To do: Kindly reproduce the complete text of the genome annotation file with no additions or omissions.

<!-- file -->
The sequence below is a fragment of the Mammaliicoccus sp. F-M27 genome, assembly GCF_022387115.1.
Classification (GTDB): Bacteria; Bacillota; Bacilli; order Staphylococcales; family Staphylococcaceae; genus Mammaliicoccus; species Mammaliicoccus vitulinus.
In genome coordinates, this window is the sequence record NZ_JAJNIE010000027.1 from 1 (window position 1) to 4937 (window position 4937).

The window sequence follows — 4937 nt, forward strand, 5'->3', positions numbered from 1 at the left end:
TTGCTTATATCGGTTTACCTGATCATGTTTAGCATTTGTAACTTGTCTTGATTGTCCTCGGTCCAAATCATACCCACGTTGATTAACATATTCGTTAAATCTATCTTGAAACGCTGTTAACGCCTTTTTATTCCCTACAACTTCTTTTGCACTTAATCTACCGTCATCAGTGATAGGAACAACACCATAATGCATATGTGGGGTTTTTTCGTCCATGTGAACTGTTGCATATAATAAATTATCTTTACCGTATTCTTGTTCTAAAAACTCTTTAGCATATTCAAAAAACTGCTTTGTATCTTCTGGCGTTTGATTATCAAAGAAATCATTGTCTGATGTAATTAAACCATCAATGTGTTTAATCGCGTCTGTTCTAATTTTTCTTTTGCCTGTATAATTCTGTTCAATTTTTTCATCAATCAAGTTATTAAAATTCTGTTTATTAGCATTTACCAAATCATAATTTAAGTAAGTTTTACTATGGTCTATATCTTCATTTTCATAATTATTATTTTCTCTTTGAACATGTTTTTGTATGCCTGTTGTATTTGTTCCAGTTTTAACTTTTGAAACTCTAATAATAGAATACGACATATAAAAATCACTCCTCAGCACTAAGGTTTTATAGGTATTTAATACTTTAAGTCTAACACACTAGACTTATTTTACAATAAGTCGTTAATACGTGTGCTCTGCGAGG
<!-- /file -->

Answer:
The sequence below is a fragment of the Mammaliicoccus sp. F-M27 genome, assembly GCF_022387115.1.
Classification (GTDB): Bacteria; Bacillota; Bacilli; order Staphylococcales; family Staphylococcaceae; genus Mammaliicoccus; species Mammaliicoccus vitulinus.
In genome coordinates, this window is the sequence record NZ_JAJNIE010000027.1 from 1 (window position 1) to 4937 (window position 4937).

The window sequence follows — 4937 nt, forward strand, 5'->3', positions numbered from 1 at the left end:
TTGCTTATATCGGTTTACCTGATCATGTTTAGCATTTGTAACTTGTCTTGATTGTCCTCGGTCCAAATCATACCCACGTTGATTAACATATTCGTTAAATCTATCTTGAAACGCTGTTAACGCCTTTTTATTCCCTACAACTTCTTTTGCACTTAATCTACCGTCATCAGTGATAGGAACAACACCATAATGCATATGTGGGGTTTTTTCGTCCATGTGAACTGTTGCATATAATAAATTATCTTTACCGTATTCTTGTTCTAAAAACTCTTTAGCATATTCAAAAAACTGCTTTGTATCTTCTGGCGTTTGATTATCAAAGAAATCATTGTCTGATGTAATTAAACCATCAATGTGTTTAATCGCGTCTGTTCTAATTTTTCTTTTGCCTGTATAATTCTGTTCAATTTTTTCATCAATCAAGTTATTAAAATTCTGTTTATTAGCATTTACCAAATCATAATTTAAGTAAGTTTTACTATGGTCTATATCTTCATTTTCATAATTATTATTTTCTCTTTGAACATGTTTTTGTATGCCTGTTGTATTTGTTCCAGTTTTAACTTTTGAAACTCTAATAATAGAATACGACATATAAAAATCACTCCTCAGCACTAAGGTTTTATAGGTATTTAATACTTTAAGTCTAACACACTAGACTTATTTTACAATAAGTCGTTAATACGTGTGCTCTGCGAGG